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Hybrid Electric Vehicles (HEV)

Welcome to our page explaining the key features of the Hybrid Electric Vehicle, also known as a 'Self Charging Hybrid'.

No idea what all this jargon means? The terminology can be bewildering! We cut though the marketing mumbo jumbo for you – in 6 bite-sized chinks – so you can decide if you want a HEV to be your next vehicle.

What is a HEV? What Are The Advantages?

  1. Basic HEV Facts
  2. Is My Driving Range Limited in a HEV?
  3. HEVs Cannot be Plugged in to Charge
  4. Where Can I Make Savings?
  5. HEVs – Environmental Impact Ranking
  6. Energy: HEVs Are Powered by Petrol/Diesel

#1 Basic HEV Facts

A HEV is a Hybrid Electric Vehicle. ‘Hybrids’ have both a normal size fuel tank and a small battery.

The fuel tank provides the internal combustion engine with petrol or diesel. The engine consumes the fuel and makes the wheels go round.

The battery in the HEV powers an electric motor which can also make the wheels go round. However, as the battery is small, this type of electric vehicle can only run on electric power alone for a couple of miles and at low speeds.

HEVs can’t be plugged in, so they charge their batteries mainly by using up petrol/diesel in the internal combustion engine.

The battery also charges partly via regenerative braking – basically as you slow down, the kinetic energy is converted into extra battery energy, rather than lost to heat in the brake pads.

HEVs switch automatically between combustion and electric power, and the limited capacity battery helps to improve fuel economy and energy efficiency, while also reducing emissions around town when driving at low speeds.

Jargon alert! You will also read about series hybrids, parallel hybrids, and mild hybrids. The first two are simply versions of the HEV format, whereas the latter – also referred to as MHEVs – are not really electric cars at all. A mild hybrid, or MHEV cannot run just on the battery; its wheels are always dependent on the combustion engine.

#2 Is My Driving Range Limited in a HEV?

As HEV hybrid vehicles can’t be plugged in, you can treat them like any other petrol or diesel vehicle – just pull into a filling station when your fuel tank is running low.

There are, therefore, no battery range issues to worry about. The car’s range is largely governed by the size of the fuel tank and how efficient the car’s engine is.

Around town below about 20 mph, you can drive on battery power alone using the electric motor. You’re good for about 1-2 miles before the battery runs out of charge.

Range is mainly something to bear in mind in a plug-in electric car, sub as a Battery Electric Vehicle or Plug-in Hybrid. See our Range Guide for further details.

#3 HEVs Cannot be Plugged in to Charge

There’s a lot of confusion about HEV charging, mainly due to the way they are often advertised as ‘self-charging hybrids’. Let’s clear away the fog.

Pure electric cars (BEVs) and plug-in hybrids (PHEVs) can indeed be charged by plugging into a charging point either at home, work, service station, etc.

A HEV, by contrast, has no charging socket and cannot be plugged in. How then does it charge its very small battery? How does it self-charge? It manages it in two ways:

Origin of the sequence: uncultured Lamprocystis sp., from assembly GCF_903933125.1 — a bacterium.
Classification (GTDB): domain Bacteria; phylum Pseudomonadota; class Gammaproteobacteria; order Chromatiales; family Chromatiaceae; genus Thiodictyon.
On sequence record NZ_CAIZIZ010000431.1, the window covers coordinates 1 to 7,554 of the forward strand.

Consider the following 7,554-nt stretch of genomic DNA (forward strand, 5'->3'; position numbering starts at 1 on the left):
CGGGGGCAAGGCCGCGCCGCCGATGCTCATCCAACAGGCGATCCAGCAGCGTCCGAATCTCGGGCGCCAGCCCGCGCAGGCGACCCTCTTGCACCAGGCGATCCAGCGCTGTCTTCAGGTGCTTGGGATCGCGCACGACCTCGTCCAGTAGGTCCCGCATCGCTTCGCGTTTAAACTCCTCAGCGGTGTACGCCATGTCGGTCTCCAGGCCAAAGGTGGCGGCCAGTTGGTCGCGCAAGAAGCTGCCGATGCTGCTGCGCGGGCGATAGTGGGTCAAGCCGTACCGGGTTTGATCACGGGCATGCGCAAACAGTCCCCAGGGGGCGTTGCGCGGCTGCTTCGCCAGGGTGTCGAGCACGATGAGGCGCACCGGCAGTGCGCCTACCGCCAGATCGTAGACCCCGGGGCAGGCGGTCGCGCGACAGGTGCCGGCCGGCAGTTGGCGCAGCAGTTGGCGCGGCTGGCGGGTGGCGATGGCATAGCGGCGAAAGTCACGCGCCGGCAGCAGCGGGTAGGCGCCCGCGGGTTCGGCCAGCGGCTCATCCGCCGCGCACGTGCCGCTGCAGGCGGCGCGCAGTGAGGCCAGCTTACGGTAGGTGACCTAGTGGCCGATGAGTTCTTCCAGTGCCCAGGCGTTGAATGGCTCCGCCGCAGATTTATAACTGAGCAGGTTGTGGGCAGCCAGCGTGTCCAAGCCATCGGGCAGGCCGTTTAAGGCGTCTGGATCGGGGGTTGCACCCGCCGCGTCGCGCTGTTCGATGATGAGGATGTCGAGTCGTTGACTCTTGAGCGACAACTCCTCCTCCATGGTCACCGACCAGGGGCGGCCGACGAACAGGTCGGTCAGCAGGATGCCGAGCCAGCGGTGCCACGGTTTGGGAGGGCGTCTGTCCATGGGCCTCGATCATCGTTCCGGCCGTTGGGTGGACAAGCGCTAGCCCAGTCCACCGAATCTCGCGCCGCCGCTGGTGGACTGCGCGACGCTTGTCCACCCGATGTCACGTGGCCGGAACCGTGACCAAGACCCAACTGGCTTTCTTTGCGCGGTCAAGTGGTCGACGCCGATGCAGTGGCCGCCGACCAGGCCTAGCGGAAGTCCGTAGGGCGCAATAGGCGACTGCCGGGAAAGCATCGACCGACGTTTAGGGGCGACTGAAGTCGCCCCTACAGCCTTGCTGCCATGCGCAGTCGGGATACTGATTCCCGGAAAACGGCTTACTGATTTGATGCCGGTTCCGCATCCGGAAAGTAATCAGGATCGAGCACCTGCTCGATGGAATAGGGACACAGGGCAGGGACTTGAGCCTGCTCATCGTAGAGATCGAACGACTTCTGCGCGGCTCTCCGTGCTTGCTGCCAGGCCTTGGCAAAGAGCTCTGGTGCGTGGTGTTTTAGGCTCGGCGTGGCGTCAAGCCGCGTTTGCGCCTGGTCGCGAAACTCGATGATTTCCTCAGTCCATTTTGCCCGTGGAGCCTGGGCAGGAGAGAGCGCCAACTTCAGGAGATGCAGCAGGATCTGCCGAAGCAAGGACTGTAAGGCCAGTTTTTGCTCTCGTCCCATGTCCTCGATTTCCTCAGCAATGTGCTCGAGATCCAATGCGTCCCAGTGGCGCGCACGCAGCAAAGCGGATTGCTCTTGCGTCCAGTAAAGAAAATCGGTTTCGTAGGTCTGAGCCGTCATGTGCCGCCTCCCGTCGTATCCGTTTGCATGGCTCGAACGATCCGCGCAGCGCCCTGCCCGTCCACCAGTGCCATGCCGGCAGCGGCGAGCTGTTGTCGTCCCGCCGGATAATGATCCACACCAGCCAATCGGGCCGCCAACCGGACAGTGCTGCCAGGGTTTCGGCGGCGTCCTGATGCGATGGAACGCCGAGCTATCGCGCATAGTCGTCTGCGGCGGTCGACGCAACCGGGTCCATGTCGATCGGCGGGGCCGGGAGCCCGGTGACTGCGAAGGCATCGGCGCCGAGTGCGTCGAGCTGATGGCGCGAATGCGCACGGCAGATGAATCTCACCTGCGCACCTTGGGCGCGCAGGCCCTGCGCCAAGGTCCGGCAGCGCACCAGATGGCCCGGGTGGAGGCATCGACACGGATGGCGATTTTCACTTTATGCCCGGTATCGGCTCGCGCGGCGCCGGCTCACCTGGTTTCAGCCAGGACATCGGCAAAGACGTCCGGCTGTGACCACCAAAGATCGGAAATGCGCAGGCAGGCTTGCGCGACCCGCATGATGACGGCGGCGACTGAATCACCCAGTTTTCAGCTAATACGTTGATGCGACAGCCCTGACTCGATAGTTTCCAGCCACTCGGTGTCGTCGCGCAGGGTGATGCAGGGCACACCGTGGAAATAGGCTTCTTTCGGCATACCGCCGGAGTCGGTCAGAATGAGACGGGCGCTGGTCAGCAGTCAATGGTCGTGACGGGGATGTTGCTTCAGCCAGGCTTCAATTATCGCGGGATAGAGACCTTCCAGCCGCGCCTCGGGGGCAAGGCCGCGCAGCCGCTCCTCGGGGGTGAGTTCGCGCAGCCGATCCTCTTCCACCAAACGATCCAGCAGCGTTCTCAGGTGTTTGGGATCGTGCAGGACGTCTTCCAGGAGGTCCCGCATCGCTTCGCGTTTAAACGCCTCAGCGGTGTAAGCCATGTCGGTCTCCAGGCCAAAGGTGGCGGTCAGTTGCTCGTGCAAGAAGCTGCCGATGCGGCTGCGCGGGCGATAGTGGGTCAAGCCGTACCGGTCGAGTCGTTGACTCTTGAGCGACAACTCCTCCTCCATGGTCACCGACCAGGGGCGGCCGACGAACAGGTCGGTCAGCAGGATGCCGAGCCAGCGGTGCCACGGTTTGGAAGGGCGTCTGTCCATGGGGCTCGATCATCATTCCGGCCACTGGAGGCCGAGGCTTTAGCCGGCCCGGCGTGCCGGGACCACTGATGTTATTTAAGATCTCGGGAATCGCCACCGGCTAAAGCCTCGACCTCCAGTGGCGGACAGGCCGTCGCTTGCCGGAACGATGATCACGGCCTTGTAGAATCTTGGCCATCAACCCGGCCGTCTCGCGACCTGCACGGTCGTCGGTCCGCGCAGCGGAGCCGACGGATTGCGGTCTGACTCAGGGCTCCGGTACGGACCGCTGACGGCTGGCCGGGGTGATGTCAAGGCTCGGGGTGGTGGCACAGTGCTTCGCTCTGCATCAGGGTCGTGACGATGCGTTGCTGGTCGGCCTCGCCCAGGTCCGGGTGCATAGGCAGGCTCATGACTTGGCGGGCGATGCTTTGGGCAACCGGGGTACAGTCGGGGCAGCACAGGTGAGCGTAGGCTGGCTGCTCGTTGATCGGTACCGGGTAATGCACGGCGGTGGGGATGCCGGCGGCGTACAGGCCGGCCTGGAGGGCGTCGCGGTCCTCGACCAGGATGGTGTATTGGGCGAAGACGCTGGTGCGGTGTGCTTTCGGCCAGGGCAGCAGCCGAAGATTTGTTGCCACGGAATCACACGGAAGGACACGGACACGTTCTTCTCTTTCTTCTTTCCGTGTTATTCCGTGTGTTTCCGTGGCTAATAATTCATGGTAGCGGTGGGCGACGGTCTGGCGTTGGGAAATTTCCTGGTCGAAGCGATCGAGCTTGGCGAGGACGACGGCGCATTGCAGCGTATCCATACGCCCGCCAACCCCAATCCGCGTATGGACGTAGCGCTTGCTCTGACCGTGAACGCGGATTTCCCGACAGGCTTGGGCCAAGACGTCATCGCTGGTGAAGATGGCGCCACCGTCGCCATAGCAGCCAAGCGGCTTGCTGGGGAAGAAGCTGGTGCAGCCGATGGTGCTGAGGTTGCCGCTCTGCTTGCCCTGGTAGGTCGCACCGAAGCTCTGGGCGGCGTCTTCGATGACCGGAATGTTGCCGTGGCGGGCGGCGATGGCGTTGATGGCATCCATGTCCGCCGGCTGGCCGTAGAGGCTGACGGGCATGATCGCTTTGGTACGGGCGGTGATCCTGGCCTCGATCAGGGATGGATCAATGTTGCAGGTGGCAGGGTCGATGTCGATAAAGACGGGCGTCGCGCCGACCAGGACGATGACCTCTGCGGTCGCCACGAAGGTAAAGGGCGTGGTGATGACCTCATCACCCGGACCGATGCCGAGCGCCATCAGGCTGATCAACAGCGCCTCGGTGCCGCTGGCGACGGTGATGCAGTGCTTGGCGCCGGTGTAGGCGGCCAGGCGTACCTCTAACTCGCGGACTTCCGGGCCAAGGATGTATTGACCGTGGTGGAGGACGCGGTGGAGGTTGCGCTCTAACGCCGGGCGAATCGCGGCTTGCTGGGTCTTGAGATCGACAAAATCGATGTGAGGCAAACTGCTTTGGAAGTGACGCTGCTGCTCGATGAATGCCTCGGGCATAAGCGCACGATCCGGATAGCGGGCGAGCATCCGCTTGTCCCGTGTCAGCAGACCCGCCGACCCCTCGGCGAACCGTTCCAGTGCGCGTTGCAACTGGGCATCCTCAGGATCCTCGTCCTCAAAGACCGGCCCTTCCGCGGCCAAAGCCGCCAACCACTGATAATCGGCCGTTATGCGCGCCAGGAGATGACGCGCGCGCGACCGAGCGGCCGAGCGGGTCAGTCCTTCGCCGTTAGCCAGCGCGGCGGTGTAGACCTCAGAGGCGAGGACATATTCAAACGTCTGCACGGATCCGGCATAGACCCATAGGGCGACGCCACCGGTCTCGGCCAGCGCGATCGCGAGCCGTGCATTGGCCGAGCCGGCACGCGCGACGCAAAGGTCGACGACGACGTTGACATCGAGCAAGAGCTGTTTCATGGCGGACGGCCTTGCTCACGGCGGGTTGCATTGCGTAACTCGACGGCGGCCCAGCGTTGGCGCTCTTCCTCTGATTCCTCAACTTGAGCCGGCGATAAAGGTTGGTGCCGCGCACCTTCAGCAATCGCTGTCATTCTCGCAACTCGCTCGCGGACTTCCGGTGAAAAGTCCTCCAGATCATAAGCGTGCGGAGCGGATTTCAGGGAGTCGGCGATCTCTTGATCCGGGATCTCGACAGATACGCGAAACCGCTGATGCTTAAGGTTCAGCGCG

1. By burning petrol or diesel inside its combustion engine to generate electricity to charge the battery, and/or
  2. Via regenerative braking: a technique that all types of EV employ to convert the kinetic energy of the vehicle into battery energy when slowing down.

HEVs are also sometimes called full hybrids, especially by the UK government for some reason.

If you want more info on charging BEVs and PHEVs, check out our EV Charging Guide.

#4 Where Can I Make Savings?

As we’ve seen above, although HEVs are often classed as electric vehicles, they cannot be plugged in to charge. This means you can’t benefit from low-cost electricity to power your car – you will be buying petrol or diesel as usual.

Here are typical monthly costs for a Kia Niro HEV lease (model 1.6 GDi Hybrid 2), based on 8,000 miles per year, a 36-month term and 9 months' deposit:

Running CostsMonthly
Lease payment£258.71*
Petrol costs£69.10**
Electricity costs£0
Road tax£0
Insurance (estimate)£55.73
Total per Month£383.54

*Correct as of 2 December 2021. **Assuming petrol costs £1.14 a litre, and with an engine efficiency of 50 mpg. Breakdown cover is included for at least the first year by the manufacturer.

Want to start a conversation about hybrid electric vehicles?

Why not phone us on 0118 920 5130 or email at enquiries@selectcarleasing.co.uk

#5 HEVs – Environmental Impact Ranking

HEVs get a bronze medal when it comes to environmental impact.

BEVs secure gold – they are all-electric and zero-emission.

PHEVs get the silver medal – they have a medium-size battery and can be zero or very low emissions for up to 30 miles or so, but start polluting thereafter.

HEVs can only be filled with petrol or diesel, and so are very similar to any other type of internal combustion engine vehicle – they emit harmful gases and pollutants.

Their saving grace is that around town at low speeds they can run on battery power alone. Think of the Toyota Prius HEV taxi stopping and starting in a traffic jam. You won’t hear any engine noise until the driver speeds up or the battery runs out of charge.

#6 Energy: HEVs Are Powered by Petrol/Diesel

Unlike plug-in electric vehicles, such as a Battery Electric Vehicle or Plug-in Hybrid, driving a HEV doesn’t require any research into the best electricity tariffs.

You can’t lower your cost of motoring by charging with cheap electricity. Just fill up with petrol or diesel in the normal way.

Where to Next?

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